}

…may eventually cause a compile error on the assignment to this.date.  The person designing this type intended this method to be invariant, meaning it doesn’t change the state of the object to which it belongs.  This design attribute can now be guaranteed.

Being able to include more design aspects in code and code definitions is a great step forward in not only writing intention-revealing code but in the ability to write more reliable code.

Variance changes

C# has always had intuitive variance when it came to arrays.  For example, the following is valid code:

    Shape[] shapes = new Triangle[10];

Given:

    class Shape {
        //...
    }
    class Triangle : Shape {
        //...
    }
 
Generics variance was a different storey.  Prior to Visual C# 2010, this following is a compile error:
    Func<Triangle> triangle = () => new Triangle();
    Func<Shape> shape = triangle;
 
...despite Triangle being a type of shape (or otherwise known as "bigger" than Shape).  This is known as invariant. In Visual C# 2010 you can now create delegates (as well as types and methods) that are no longer invariant.  For example, a Func delegate could be created that is covariant:
        delegate T Func<out T>();
(not the new use of the out keword) ...which could make our previous code:
    Func<Triangle> triangle = () => new Triangle();
    Func<Shape> shape = triangle;
...compiler without error.
 
The same can be done for contravariance with the the new use of the in keyword:
        delegate T Action<in T>(T value);
 
For more details on generics variance, please see Eric Lippert's series on generics variance: http://blogs.msdn.com/ericlippert/archive/tags/Covariance+and+Contravariance/default.aspx

Other
Another notable improvement is side-by-side (SxS) support for multiple versions of .NET.  This allows hosting of more than one version of the CLR within a single process.  This makes writing shell extensions, for example, in C# a reality in .NET 4.0.  You shouldn’t need to target .NET 4.0, but as long as .NET 4.0 is installed you should be able to write shell extensions in a current version of .NET (like .NET 2.0) and it will be supported.  Prior to .NET 4.0, a process could only have one version of the CLR loaded into a process, making extending 3rd party native applications (like the Windows shell) very problematic because what version of the CLR that was loaded into a process would depend on the first extension loaded.  If the first extension loaded was a .NET 1.1 assembly then any other extensions loaded requiring .NET 2.0 would subsequently fail.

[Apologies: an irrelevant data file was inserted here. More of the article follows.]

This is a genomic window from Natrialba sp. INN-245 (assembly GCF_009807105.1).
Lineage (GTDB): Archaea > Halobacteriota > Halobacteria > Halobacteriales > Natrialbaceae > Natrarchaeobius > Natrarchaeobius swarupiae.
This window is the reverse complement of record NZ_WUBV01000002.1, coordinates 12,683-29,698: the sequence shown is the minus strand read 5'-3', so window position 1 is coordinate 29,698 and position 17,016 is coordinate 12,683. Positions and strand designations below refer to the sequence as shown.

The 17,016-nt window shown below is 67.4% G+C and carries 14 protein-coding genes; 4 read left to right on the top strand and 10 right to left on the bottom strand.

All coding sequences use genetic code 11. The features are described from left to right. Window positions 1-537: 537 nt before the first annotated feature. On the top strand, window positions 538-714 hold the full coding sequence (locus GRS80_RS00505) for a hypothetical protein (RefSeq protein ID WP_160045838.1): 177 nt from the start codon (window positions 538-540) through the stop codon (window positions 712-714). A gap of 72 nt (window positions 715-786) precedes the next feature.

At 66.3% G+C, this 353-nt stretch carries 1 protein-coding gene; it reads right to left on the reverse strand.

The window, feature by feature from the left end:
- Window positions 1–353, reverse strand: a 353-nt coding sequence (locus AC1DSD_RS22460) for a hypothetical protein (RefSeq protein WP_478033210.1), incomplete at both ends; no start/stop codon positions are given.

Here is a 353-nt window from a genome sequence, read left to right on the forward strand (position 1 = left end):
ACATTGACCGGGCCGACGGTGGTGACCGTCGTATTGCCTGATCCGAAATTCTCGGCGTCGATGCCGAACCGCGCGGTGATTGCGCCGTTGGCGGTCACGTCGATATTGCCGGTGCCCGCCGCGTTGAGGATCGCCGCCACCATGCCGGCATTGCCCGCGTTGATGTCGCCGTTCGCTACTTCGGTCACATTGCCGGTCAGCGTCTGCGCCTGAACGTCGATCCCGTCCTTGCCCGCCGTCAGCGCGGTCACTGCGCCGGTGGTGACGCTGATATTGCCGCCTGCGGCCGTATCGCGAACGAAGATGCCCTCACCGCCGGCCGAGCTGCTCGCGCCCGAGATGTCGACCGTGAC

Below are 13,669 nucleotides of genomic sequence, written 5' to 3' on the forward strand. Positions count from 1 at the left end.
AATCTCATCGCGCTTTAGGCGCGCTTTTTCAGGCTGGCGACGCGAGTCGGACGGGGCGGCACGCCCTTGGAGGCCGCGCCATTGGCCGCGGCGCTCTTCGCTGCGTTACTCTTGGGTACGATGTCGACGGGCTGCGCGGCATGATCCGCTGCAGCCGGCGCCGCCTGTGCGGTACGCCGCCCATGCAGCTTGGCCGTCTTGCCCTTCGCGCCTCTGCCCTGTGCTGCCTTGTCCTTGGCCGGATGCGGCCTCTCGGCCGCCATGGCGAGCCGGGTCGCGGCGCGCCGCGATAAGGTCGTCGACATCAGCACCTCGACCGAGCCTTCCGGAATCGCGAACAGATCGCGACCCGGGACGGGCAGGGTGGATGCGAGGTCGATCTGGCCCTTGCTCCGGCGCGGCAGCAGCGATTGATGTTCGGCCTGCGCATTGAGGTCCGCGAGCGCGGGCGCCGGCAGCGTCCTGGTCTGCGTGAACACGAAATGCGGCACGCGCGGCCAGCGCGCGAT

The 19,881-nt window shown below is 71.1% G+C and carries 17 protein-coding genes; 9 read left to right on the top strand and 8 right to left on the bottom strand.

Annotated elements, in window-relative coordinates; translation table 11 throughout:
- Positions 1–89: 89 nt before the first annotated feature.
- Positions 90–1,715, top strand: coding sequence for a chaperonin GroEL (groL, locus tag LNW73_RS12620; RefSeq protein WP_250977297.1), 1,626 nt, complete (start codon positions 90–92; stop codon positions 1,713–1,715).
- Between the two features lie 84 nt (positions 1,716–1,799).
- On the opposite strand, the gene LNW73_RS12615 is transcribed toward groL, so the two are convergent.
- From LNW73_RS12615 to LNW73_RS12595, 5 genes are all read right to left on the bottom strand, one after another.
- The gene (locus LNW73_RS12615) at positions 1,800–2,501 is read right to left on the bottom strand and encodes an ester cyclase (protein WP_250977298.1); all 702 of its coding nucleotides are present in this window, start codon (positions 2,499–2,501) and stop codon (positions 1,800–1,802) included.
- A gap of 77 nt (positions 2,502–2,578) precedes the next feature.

DotNetKicks Image

Microsoft Techdays 2008

I’ve been lax on posting about my involvement in Microsoft Techdays 2008.  I’ll be doing two sessions in Ottawa.  One is titled “Internet Explorer 8 for Developers – What you need to know”.  The other is “Blackbelt Databinding in WPF”.


The description of Internet Explorer 8 for Developers – What you need to know:


Internet Explorer 8 has plenty of exciting new features for developers, from Web Slices and Activities, to new support for HTML5, CSS2.1, and CSS3. In this session, you’ll learn how to utilize these features in your latest and greatest Web applications. You’ll also learn how features like Compatibility Mode can help preserve the user experience during development.


The description of Blackbelt Databinding in WPF:


Most rich applications present data, often lots of it. To avoid writing lots of code to support the presentation of that data, you should take full advantage of the data binding capabilities of your presentation platform. In this session we discuss and demonstrates the data binding capabilities of WPF. You will find out what data contexts are and how they work with the element hierarchy. We will show you what Bindings are, how to declare them, and what optional capabilities they support. We will demonstrate binding to data sets as well as custom objects and collections, and discuss considerations for implementing those types. In this session we show you how to use data templates to define reusable chunks of UI that can be rendered automatically for each item in a data collection. We also discuss the way you can interact with your bound data programmatically to control the presentation of that data and to make changes to it in code.


For more information on Techdays in general, see http://www.microsoft.com/canada/techdays/default.aspx.  For more information on the sessions in Ottawa, it’s location, etc., see http://www.microsoft.com/canada/techdays/sessions.aspx?city=Ottawa.


If you’re coming to any of the Ottawa sessions, track me down and say HI.